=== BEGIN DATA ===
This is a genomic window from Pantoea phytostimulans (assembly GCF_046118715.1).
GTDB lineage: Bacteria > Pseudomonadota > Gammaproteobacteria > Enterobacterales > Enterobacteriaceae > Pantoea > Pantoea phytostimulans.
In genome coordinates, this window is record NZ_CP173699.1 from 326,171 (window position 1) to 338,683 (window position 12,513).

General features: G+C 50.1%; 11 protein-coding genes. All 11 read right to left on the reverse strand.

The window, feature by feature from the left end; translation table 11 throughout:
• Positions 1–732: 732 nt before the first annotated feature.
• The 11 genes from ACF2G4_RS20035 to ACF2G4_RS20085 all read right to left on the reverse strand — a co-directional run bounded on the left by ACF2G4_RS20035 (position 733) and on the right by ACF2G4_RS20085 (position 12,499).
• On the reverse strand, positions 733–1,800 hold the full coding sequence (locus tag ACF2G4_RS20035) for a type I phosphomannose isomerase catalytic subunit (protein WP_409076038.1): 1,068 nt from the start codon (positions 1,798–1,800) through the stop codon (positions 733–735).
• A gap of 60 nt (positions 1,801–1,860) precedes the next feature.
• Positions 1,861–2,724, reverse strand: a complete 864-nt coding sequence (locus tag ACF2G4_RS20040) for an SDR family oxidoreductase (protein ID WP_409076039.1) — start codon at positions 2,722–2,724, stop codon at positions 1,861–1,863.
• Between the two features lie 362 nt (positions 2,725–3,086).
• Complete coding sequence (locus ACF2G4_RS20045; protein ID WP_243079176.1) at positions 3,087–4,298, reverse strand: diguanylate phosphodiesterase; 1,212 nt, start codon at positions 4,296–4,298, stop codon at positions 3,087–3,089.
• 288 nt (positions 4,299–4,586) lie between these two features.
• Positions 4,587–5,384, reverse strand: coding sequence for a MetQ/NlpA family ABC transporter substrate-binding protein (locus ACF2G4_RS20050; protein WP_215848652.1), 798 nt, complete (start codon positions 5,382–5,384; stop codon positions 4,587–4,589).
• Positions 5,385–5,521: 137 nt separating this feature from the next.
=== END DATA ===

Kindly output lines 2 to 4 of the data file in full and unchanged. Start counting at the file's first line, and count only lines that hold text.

GTDB lineage: Bacteria > Pseudomonadota > Gammaproteobacteria > Enterobacterales > Enterobacteriaceae > Pantoea > Pantoea phytostimulans.
In genome coordinates, this window is record NZ_CP173699.1 from 326,171 (window position 1) to 338,683 (window position 12,513).

General features: G+C 50.1%; 11 protein-coding genes. All 11 read right to left on the reverse strand.